Lithuania’s newly elected Parliament (Seimas) has approved legislation allowing the startup capital of limited liability corporations (LLC) (public or private) to be held in any credit or electronic money institution (EMI). Prior to this amendment of Lithuania’s LLC legislation, only banks could be used for this purpose. This put many foreign investors in a situation where a freshly set up company couldn’t start operating because its capital was “frozen” in a bank and the business was struggling with opening a simple payment account for daily operations.
All of this changes with the latest amendment, effective January 1, 2021. Both credit unions and EMIs will be able to offer accounts to local startups and foreign investors. Lithuania’s fast-growing EMI ecosystem will now be able to offer companies set-up services as part of their business packages. Lawyers and company formation service providers will have a wider range of choices of financial partners offering more efficient services.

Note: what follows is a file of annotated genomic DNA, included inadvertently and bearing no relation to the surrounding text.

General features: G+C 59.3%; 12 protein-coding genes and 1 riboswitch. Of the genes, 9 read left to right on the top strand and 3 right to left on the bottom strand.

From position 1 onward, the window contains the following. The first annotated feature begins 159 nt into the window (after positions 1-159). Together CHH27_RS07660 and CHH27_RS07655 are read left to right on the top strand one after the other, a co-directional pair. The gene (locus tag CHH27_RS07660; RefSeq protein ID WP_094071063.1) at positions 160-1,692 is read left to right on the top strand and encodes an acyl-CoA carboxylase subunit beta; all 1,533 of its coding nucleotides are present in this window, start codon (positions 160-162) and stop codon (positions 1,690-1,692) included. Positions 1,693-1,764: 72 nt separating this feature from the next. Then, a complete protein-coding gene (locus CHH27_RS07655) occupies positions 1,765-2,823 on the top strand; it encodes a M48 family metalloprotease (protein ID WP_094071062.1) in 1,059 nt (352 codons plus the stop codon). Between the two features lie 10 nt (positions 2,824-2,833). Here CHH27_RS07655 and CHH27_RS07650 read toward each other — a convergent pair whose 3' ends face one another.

Of course, this also means more work for AML professionals as well as regulatory bodies, as the expected increase in company formation might include attempts by less than reputable businesses to insinuate themselves into Lithuania’s burgeoning startup environment. However, the current growth of the fintech ecosystem as well as the capacity of supervisory authorities has demonstrated Lithuania’s ability to manage these risks.
With other proposed and prospective business-friendly legislation on the horizon, including cutting profit tax on re-invested profit to zero, Lithuania is setting a course for a cutting-edge business environment. The next steps towards making Lithuania the best place to do business are virtual corporate offices and company shares on the blockchain.